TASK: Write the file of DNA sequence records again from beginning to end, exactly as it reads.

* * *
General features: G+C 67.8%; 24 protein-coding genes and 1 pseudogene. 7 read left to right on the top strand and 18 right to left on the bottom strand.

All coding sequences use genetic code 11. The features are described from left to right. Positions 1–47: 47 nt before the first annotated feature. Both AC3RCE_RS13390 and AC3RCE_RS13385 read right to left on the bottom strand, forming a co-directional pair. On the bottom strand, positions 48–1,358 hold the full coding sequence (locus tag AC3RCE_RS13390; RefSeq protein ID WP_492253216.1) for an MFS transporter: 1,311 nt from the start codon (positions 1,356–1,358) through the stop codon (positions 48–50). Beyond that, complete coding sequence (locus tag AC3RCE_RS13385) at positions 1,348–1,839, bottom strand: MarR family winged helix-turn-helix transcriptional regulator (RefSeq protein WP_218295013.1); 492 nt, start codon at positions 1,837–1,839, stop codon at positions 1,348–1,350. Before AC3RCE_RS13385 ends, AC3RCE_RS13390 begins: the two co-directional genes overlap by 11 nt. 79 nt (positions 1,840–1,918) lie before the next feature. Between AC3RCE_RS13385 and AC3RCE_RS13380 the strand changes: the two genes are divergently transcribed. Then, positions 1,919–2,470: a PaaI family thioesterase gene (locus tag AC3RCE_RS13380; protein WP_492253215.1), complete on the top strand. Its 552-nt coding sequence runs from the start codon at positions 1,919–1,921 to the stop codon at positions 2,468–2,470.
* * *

General features: G+C 67.8%; 24 protein-coding genes and 1 pseudogene. 7 read left to right on the top strand and 18 right to left on the bottom strand.

All coding sequences use genetic code 11. The features are described from left to right. Positions 1–47: 47 nt before the first annotated feature. Both AC3RCE_RS13390 and AC3RCE_RS13385 read right to left on the bottom strand, forming a co-directional pair. On the bottom strand, positions 48–1,358 hold the full coding sequence (locus tag AC3RCE_RS13390; RefSeq protein ID WP_492253216.1) for an MFS transporter: 1,311 nt from the start codon (positions 1,356–1,358) through the stop codon (positions 48–50). Beyond that, complete coding sequence (locus tag AC3RCE_RS13385) at positions 1,348–1,839, bottom strand: MarR family winged helix-turn-helix transcriptional regulator (RefSeq protein WP_218295013.1); 492 nt, start codon at positions 1,837–1,839, stop codon at positions 1,348–1,350. Before AC3RCE_RS13385 ends, AC3RCE_RS13390 begins: the two co-directional genes overlap by 11 nt. 79 nt (positions 1,840–1,918) lie before the next feature. Between AC3RCE_RS13385 and AC3RCE_RS13380 the strand changes: the two genes are divergently transcribed. Then, positions 1,919–2,470: a PaaI family thioesterase gene (locus tag AC3RCE_RS13380; protein WP_492253215.1), complete on the top strand. Its 552-nt coding sequence runs from the start codon at positions 1,919–1,921 to the stop codon at positions 2,468–2,470.